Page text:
Cauliflower Paprikash

February 15, 2018

Test Kitchen-Approved

Author Notes: Chicken makes way for cauliflower in this revamp on a Hungarian classic. Serve on very buttery egg noodles. Eat on a very cold night.Emma Laperruque

Food52 Review: Featured in: New-Classic, Not-Chicken Paprikash.

This recipe is also featured in the story, 14 Cozy, Tomatoey Braises to Warm Your Stove Now Through March, sponsored by Muir Glen.
The Editors

Serves: 4
Prep time: 15 min
Cook time: 45 min


  • 1 head cauliflower
  • 1/4 cup extra-virgin olive oil
  • Kosher salt, to taste
  • 1 large yellow onion, finely chopped
  • 2 red bell peppers, finely chopped
  • 5 cloves garlic, minced or Microplaned
  • 1 tablespoon unsalted butter
  • 1/4 cup paprika (mixed to taste; I did 3 tablespoons smoked, 1 tablespoon hot)
  • Ground cayenne, to taste
  • 3 tablespoons all-purpose flour
  • 1 (15-ounce) can crushed tomatoes
  • 2 cups water
  • 3/4 cup whole-milk Greek yogurt, room-temperature
  • Chopped, flat-leaf parsley, for garnish
  • Buttered egg noodles, for serving
In This Recipe


  1. Halve the cauliflower lengthwise (from flowery top to stem). Halve it again lengthwise. Trim any leaves from the bottom but leave the core in tact. Add 3 tablespoons olive oil to a very wide, high-sided pan/pot. (This will be your one-stop shop for searing, then making the stew.) Set the pan over medium-high heat. Add the cauliflower quarters and brown on all sides (even the flowery tops!). We’re just going for the color here—we don’t need it to cook through. Transfer to a plate and sprinkle with salt. Leave the pan on the heat!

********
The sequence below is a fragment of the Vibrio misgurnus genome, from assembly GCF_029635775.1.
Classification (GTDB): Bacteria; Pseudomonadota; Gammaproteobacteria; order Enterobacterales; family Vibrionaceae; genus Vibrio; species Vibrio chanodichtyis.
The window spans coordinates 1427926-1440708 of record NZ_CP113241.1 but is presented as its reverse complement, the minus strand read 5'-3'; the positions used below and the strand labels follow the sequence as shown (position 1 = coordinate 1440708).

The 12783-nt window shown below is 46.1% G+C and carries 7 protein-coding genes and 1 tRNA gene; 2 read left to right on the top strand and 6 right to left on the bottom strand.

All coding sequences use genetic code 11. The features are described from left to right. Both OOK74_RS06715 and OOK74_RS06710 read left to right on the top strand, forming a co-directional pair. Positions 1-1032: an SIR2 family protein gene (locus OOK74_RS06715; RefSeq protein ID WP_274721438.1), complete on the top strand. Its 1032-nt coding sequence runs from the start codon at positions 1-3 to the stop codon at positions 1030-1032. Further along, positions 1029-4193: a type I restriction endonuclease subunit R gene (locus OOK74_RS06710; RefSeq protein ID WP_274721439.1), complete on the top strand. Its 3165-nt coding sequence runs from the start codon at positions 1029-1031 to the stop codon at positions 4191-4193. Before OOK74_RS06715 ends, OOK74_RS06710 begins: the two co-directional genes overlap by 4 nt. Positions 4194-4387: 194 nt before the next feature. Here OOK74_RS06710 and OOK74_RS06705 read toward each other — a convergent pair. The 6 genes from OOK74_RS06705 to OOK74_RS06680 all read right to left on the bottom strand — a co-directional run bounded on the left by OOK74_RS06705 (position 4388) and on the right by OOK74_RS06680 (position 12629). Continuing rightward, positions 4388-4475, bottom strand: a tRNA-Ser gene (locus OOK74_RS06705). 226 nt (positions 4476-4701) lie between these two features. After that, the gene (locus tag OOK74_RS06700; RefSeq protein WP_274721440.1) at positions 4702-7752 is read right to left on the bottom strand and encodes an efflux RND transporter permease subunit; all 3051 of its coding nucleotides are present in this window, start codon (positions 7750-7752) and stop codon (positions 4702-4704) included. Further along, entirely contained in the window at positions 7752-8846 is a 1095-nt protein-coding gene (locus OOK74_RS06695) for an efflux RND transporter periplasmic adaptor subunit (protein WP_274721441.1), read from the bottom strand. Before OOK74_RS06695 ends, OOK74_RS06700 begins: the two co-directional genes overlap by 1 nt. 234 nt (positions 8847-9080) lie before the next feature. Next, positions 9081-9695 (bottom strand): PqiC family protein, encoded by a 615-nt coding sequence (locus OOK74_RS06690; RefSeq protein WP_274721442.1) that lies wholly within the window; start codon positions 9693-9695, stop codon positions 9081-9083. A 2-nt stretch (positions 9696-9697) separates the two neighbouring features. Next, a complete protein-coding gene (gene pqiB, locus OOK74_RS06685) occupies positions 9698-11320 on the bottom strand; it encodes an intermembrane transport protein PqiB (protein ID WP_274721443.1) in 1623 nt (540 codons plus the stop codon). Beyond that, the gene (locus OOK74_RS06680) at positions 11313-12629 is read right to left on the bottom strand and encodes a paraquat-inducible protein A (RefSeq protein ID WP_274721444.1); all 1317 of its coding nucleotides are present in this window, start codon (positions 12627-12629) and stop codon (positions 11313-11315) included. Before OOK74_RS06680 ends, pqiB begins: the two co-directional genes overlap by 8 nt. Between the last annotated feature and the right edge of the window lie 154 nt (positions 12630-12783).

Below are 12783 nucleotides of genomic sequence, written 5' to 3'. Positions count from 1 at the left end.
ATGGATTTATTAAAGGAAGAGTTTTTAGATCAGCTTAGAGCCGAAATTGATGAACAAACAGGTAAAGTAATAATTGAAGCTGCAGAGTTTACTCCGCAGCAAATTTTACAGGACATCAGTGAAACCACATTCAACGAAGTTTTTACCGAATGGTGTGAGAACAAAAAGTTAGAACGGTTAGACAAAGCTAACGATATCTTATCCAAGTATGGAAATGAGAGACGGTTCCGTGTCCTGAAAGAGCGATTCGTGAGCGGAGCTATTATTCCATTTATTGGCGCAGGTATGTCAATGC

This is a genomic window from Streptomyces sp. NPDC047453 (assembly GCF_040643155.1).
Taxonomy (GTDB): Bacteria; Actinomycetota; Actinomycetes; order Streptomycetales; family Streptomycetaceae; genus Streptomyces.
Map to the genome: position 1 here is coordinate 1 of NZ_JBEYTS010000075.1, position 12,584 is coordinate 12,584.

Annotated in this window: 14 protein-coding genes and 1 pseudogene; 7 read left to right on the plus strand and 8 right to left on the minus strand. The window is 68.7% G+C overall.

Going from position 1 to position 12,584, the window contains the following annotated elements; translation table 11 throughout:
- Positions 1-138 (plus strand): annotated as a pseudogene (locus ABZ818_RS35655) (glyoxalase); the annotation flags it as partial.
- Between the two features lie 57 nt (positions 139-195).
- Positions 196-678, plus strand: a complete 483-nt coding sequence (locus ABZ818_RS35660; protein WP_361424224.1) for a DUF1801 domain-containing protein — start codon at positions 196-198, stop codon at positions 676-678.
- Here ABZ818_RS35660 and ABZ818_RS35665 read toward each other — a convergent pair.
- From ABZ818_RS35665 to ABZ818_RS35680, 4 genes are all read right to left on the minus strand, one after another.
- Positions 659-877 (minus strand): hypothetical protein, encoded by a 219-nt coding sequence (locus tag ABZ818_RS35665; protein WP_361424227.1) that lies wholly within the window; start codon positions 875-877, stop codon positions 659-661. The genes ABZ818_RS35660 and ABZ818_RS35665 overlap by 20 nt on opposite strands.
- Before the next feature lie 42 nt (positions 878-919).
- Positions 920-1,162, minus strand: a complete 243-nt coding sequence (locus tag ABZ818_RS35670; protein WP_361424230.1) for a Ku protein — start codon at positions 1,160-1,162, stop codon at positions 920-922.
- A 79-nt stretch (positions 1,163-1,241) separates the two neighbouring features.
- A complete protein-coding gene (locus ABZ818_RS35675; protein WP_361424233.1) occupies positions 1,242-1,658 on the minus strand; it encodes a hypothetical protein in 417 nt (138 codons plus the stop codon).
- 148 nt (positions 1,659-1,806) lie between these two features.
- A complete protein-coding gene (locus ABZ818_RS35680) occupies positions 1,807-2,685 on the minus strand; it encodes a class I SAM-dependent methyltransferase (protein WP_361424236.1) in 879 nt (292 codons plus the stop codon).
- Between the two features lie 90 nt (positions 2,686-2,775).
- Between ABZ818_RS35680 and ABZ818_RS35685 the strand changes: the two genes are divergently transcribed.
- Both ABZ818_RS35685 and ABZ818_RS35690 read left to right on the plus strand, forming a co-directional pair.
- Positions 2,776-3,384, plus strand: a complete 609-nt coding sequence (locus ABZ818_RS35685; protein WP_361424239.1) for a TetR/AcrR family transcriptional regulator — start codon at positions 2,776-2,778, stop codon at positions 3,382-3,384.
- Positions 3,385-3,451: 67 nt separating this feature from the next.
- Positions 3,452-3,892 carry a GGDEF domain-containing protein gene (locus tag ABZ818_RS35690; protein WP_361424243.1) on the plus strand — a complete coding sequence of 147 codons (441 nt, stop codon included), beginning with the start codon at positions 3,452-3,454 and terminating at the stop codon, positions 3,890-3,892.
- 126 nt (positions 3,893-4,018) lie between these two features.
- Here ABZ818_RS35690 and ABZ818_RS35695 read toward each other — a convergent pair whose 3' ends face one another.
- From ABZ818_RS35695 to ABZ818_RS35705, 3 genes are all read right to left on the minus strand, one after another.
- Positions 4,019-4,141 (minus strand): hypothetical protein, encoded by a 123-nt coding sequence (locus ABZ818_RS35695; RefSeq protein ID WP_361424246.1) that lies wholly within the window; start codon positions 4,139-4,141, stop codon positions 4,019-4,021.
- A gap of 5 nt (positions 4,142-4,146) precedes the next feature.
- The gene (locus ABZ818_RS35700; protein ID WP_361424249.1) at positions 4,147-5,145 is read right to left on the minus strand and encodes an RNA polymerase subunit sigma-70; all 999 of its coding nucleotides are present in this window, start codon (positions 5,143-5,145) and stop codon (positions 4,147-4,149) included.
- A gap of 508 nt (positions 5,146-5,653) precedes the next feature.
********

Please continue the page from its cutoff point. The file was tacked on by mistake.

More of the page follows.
2. Add another 1 tablespoon olive oil to the pan. Add the onion and bell pepper. Season with salt and stir. Sauté, stirring occasionally, for about 15 minutes, until the vegetables are soft and starting to caramelize. Add the garlic and stir. Cook for about 1 minute until fragrant. Add the butter. Let melt, then stir to incorporate. Add the paprika and cayenne and stir. Cook for a couple minutes to toast the spices. Add the flour and stir. Add the tomatoes and stir. Add the water and stir.
  3. Drop the heat to medium-low and nestle the cauliflower quarters in the paprikash sauce. Cover the pan. Simmer until the cauliflower is as tender as you like it. Season the sauce to taste with salt. Just before serving, stir in the yogurt. Garnish with parsley. Serve with buttered egg noodles.

More Great Recipes:
Hungarian|American|Cauliflower|Parsley|Vegetable|Paprika|Bell Pepper|Vegetarian|Entree

Reviews (4) Questions (0)

4 Reviews

Jordan R. November 18, 2018
Definitely worthwhile! A couple of notes/my adjustments: I skipped the searing step (based on SoInconvenient's comment) and didn't find the cauliflower lacking anything. The sauce is too thin for it to really work on a flat plate and I don't have pasta bowls, so I chunked up the cauliflower before serving rather than try to cut it in my bowl; in the future I'd probably floret them from the start. Finally, I skipped stirring in the greek yogurt and dolloped sour cream directly on top.
Author Comment
Emma L. November 19, 2018
Glad you enjoyed, Jordan, and thanks for reporting back with these notes!
A. February 24, 2018
Yogurt?! Nooo please don't... We eat paprikash maybe with some sour cream but not yogurt. It's just.... weird?! I guess there are some dishes I really don't like to become "fancy"..
Also if you have the problem of it being too bitter: the oil/mixture was too hot or you cooked it too long. I always add paprika to semi-hot oil when the pan is off the stove, stir it in and then add the other ingredients. Has worked out just fine in my whole life.
SoInconvenient February 19, 2018
We really enjoyed this as a wintery night supper. I'm not sure browning the cauliflower is really necessary, as the flavor of the cauliflower is really dominated by the sauce. It isn't like meat where the changes the texture significantly. The sauce seemed a little bitter, I added a little sherry to the tomato sauce mixture, which was something I read in the Moosewood cookbook's recipe for Cauliflower Paprikash. I think it made for a more complex flavor.